Meier States Referees Want Help
While FIFA president Sepp Blatter keeps telling the world’s soccer fans that video technology isn’t used because he wants to protect referees, many people think the opposite is true. They state that when a referee makes an enormous error in judgement for the whole world to see, the official is often in danger as threats are might be made on his life.
A prime example of this happened in 2004 when referee Urs Meier of Switzerland was forced into hiding after he called back Sol Campbell’s goal against Portugal at Euro 2004 that would have propelled England into the semi finals.
Meier recently stated that all world-class referees agree that modern technology should be used to protect both the sport as well as the officials. Meier said that he needed police protection because he received hate email and death threats after disallowing Campbell’s goal in the last minutes of the game. Meier, who is currently a German television refereeing analyst, said that a ball with a microchip in it would be an ideal method to help officials and prevent the abuse they have to take over bad calls.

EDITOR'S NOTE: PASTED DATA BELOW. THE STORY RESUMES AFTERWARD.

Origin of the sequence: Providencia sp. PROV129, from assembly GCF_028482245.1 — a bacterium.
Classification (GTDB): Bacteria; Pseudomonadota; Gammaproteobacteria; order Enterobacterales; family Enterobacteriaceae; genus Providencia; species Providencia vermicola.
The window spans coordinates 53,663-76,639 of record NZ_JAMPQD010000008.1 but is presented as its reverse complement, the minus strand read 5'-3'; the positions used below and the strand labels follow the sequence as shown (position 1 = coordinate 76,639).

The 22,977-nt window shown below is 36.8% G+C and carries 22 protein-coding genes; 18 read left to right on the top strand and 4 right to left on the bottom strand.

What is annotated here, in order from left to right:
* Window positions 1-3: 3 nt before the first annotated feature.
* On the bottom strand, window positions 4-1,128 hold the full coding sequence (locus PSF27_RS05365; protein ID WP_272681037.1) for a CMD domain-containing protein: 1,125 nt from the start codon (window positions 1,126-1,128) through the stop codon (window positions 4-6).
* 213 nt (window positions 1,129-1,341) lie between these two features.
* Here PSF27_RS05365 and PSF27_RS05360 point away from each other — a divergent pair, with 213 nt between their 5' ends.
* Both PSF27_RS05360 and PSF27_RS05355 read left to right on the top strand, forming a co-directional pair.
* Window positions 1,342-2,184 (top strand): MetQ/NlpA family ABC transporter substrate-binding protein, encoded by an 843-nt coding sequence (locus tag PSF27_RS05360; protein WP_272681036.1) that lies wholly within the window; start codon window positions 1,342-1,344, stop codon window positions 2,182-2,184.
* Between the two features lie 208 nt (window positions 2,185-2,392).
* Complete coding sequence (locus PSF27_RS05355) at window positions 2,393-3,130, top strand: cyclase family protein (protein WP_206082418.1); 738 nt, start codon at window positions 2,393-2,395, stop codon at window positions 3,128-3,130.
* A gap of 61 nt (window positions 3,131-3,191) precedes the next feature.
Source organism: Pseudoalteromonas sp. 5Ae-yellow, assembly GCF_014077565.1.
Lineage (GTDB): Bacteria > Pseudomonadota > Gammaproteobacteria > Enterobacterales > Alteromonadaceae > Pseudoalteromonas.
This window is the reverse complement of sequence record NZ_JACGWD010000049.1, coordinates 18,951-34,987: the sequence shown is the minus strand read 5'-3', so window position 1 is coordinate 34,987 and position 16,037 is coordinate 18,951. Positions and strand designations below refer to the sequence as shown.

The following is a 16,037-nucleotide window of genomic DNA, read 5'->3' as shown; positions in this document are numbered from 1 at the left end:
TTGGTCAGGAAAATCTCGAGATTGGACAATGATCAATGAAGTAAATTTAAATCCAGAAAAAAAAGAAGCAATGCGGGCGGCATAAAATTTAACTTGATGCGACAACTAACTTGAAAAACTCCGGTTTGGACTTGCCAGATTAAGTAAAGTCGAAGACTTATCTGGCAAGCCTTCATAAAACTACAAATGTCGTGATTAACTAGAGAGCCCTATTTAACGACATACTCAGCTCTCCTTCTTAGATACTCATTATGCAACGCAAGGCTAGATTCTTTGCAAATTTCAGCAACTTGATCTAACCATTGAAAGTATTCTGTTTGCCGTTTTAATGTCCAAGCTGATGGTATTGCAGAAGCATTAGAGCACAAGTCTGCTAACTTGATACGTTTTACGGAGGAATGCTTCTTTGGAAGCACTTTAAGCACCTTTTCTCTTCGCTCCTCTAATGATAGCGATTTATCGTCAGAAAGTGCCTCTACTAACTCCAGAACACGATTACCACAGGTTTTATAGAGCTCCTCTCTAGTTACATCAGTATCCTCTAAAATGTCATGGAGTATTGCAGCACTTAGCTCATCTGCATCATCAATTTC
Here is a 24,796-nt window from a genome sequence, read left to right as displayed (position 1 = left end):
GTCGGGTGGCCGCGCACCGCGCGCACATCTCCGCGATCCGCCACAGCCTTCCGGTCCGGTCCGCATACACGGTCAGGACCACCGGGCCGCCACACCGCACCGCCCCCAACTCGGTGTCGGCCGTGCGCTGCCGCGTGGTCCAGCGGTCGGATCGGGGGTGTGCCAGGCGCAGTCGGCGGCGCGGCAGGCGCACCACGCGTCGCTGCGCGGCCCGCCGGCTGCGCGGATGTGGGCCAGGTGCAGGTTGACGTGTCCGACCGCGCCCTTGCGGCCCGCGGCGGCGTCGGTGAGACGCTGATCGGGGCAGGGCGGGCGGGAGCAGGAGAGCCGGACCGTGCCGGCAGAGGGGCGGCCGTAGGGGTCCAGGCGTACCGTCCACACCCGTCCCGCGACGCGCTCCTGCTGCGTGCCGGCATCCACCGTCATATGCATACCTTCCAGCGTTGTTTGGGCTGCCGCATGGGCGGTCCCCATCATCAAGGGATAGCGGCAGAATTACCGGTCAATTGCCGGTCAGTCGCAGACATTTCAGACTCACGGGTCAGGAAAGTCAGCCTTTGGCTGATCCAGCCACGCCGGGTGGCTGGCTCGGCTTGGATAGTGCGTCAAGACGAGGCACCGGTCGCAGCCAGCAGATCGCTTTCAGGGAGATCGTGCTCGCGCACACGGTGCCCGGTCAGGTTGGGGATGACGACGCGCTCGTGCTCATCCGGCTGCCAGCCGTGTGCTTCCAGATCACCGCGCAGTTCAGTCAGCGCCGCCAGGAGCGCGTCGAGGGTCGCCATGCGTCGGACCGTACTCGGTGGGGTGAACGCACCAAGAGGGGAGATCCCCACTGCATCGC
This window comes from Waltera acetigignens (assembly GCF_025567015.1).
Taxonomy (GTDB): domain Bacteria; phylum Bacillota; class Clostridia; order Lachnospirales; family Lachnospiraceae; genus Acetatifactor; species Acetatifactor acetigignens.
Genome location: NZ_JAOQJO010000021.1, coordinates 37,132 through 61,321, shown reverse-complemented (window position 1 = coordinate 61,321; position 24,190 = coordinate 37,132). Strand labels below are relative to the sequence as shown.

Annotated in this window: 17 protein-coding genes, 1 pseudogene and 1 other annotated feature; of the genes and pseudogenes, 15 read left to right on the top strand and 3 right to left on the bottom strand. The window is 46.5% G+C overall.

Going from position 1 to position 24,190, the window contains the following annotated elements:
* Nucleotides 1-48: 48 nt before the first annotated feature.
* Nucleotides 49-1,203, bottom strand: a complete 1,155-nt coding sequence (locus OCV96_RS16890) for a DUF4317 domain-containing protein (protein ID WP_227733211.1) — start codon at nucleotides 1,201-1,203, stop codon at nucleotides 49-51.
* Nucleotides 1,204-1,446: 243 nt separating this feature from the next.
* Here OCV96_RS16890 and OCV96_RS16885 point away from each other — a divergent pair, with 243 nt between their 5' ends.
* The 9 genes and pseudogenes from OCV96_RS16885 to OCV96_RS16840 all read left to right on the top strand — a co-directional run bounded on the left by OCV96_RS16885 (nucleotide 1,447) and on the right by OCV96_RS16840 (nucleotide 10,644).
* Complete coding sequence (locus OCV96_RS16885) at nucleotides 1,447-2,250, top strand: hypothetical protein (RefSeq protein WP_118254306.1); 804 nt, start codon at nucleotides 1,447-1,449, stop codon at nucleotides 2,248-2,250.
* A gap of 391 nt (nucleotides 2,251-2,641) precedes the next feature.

Meier said every good referee wants to be helped and he believes it’s the easiest solution when it comes to making the right decisions. He said he could imagine the uproar if England and Germany were playing in the cup final and Frank Lampard’s goal was disallowed as it was by the referee on June 27, especially as the same thing happened in the World Cup final between the two nations 44 years ago.
He doesn’t blame Uruguayan referee Jorge Larrionda for the mistake as he said it’s nearly impossible to tell from the referee’s angle if the ball crossed the goal line. Larrionda has now been sent home from the World Cup by FIFA. Meier said after his call in 2004, the newspapers gave out his address and phone number.
He added that if two more officials were used in the game, the right call might have been made, but only if they were placed on the goal lines. He still thinks the micro chipped ball would work the best as players could block the view of a camera or extra official.